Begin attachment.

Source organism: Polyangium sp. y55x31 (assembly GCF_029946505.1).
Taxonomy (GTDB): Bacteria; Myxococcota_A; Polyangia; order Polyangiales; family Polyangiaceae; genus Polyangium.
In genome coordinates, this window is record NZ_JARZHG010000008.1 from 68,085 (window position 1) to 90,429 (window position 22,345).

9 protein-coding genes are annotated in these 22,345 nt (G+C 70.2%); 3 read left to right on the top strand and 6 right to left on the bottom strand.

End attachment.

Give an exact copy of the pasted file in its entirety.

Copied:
Source organism: Polyangium sp. y55x31 (assembly GCF_029946505.1).
Taxonomy (GTDB): Bacteria; Myxococcota_A; Polyangia; order Polyangiales; family Polyangiaceae; genus Polyangium.
In genome coordinates, this window is record NZ_JARZHG010000008.1 from 68,085 (window position 1) to 90,429 (window position 22,345).

9 protein-coding genes are annotated in these 22,345 nt (G+C 70.2%); 3 read left to right on the top strand and 6 right to left on the bottom strand.